More lending curbs on the horizon as prices bounce back

Fears are mounting that the prudential regulator may have to do more to slow down home lending growth following a surprise bounce in Sydney and Melbourne property prices.

AMP Capital chief economist Shane Oliver said a renewed surge in Sydney and Melbourne property prices provides a challenge for the RBA in assessing the economy.

CoreLogic RP Data figures released this week show combined capital city average home prices rose 1.6 per cent in May and 10 per cent year-on-year, driven by a 3.1 per cent rise in Sydney home values over May and a 1.6 per cent rise in Melbourne over the same month.

“After slowing through the latter part of last year, momentum in Sydney and Melbourne property prices have rebounded, perhaps as the initial impact of APRA’s tightening measures have worn off and growth in lending to owner-occupiers picked up,” Mr Oliver said.

“The bounce back in Sydney and Melbourne property prices is a concern, particularly with annual price growth for units now running above that for houses and the approval of new units driving a renewed pick-up in building approvals. This despite rising concerns about an oversupply of units in several capital cities.”

Mr Oliver said the bounce in Sydney and Melbourne property prices could be temporary as it appears to be coming with low sales volumes in Sydney.

“If not, there will be more work for APRA to try and further slow down lending growth,” he said.

CoreLogic RP Data head of research Tim Lawless noted that the number of events across CoreLogic’s valuation platforms, which account for more than 95 per cent of bank valuation instructions, are up 6.7 per cent over the past 28 days, signalling an increase in mortgage-related activity.

“The extent to which investors are fuelling the latest surge in Sydney home values is difficult to quantify. However, housing finance data to March shows investors, as a proportion of all new mortgage commitments, have been trending higher since reaching a recent trough in November last year at 42.9 per cent,” Mr Lawless said.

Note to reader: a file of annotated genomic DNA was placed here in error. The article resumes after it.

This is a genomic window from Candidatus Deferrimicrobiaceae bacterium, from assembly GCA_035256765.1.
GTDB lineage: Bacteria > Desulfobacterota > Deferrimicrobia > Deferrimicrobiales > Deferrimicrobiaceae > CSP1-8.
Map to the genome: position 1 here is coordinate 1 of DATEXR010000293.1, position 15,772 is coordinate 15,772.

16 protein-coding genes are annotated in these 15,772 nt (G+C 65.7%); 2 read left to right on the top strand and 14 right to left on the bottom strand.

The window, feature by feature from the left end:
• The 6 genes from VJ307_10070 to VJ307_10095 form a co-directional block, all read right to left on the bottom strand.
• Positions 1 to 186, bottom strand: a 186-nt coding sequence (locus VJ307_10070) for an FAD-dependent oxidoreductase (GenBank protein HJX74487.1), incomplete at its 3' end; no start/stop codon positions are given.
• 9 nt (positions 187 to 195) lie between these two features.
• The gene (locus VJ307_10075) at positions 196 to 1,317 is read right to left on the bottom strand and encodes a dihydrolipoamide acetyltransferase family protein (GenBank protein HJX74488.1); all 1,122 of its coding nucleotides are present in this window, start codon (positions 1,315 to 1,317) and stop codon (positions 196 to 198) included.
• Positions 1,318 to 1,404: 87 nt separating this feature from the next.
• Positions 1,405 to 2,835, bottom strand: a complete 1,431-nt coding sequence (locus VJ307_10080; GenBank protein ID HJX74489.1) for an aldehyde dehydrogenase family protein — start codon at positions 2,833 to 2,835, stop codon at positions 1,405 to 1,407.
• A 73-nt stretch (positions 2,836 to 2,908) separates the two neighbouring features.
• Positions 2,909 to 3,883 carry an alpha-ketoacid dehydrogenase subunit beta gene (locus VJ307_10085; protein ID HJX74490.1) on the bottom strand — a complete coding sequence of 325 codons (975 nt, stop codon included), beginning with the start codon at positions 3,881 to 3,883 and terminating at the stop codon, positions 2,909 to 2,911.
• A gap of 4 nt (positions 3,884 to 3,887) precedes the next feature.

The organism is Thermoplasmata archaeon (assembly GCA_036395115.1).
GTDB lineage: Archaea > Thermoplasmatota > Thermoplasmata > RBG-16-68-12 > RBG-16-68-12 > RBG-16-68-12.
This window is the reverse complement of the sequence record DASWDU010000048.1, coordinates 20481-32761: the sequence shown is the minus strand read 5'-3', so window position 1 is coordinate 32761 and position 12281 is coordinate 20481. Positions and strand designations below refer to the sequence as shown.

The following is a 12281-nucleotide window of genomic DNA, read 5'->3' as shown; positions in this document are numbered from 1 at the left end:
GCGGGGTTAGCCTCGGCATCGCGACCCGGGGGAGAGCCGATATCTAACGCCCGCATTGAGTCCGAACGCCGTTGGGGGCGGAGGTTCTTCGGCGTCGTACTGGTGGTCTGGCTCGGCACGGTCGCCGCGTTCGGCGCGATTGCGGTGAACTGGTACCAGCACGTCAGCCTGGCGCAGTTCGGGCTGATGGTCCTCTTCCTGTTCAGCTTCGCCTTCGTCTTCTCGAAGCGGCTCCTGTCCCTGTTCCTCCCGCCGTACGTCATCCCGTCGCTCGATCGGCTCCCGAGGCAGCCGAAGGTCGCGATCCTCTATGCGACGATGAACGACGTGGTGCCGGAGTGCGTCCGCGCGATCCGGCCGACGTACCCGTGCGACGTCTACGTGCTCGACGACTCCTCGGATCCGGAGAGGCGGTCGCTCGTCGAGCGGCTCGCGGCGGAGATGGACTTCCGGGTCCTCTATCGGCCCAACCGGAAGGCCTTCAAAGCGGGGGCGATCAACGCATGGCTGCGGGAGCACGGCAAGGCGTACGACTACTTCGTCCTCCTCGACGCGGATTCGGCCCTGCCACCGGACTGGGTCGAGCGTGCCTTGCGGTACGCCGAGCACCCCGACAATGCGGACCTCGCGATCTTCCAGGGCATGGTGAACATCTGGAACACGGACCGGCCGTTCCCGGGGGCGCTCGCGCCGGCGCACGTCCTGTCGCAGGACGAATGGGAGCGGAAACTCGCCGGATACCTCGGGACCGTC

“The March data shows investors now comprise of 47.6 per cent of all new mortgage commitments which is the highest proportional reading since August last year.

“Anecdotal evidence suggests investor numbers may have increased further from this time, with some lenders reversing the tighter lending requirements that were previously in place for investment purposes as growth in investor-related credit tracks well under the APRA speed limit of 10 per cent per annum.”

Some banks have significantly transformed their mortgage books to meet the APRA guidelines, providing them with room to grab more share of the investor market.

For example, the composition of Westpac’s mortgage portfolio has undergone a significant change over the last 12 months compared to its peers.

APRA Monthly Banking Statistics show Westpac’s total mortgage book was valued at $356 billion at 29 February, up 8.1 per cent from February 2015.

However, a closer look at the composition of the bank’s book reveals a 22.7 per cent surge in owner-occupied lending over the year, while the group’s investor loan book fell by 9.5 per cent over the same period.

In comparison, all other majors grew their investor loan books over the 12 months to 29 February. ANZ recorded a 2.9 per cent increase, CBA grew its investor loan book by 3.0 per cent and NAB by 9.3 per cent.

Westpac announced last week that it had increased the maximum LVR for its investment loan products from 80 per cent to 90 per cent. The major lender was the only one of the big four to drop to 80 per cent and the change brings the bank in line with its three key competitors. 

CoreLogic’s Mr Lawless noted that the latest housing credit growth figures show that investor housing credit has advanced by just 7.1 per cent over the past year, its slowest annual growth rate since November 2013.

“Based on this, lenders now have scope to increase lending to investors,” he said.

“Lower mortgage rates are likely to have a positive effect on consumer confidence and housing market conditions, with the standard variable mortgage rate now at its lowest level since 1968.”

Mr Lawless said while the annual pace of growth has clearly reversed direction on the latest few months of data, the trend is still relatively fresh and may be short-lived.

“Despite lower mortgage rates in May, lending conditions are tighter now than they were a year ago.

“Recent data from APRA highlights that interest only lending is now at its lowest level since March 2013 and new mortgages with an LVR higher than 90 per cent are at the lowest reading since March 2011.

“With the federal election only a month away, we can expect housing to remain in the spotlight more than usual,” Mr Lawless said.

[Related: Westpac transforms home loan book]

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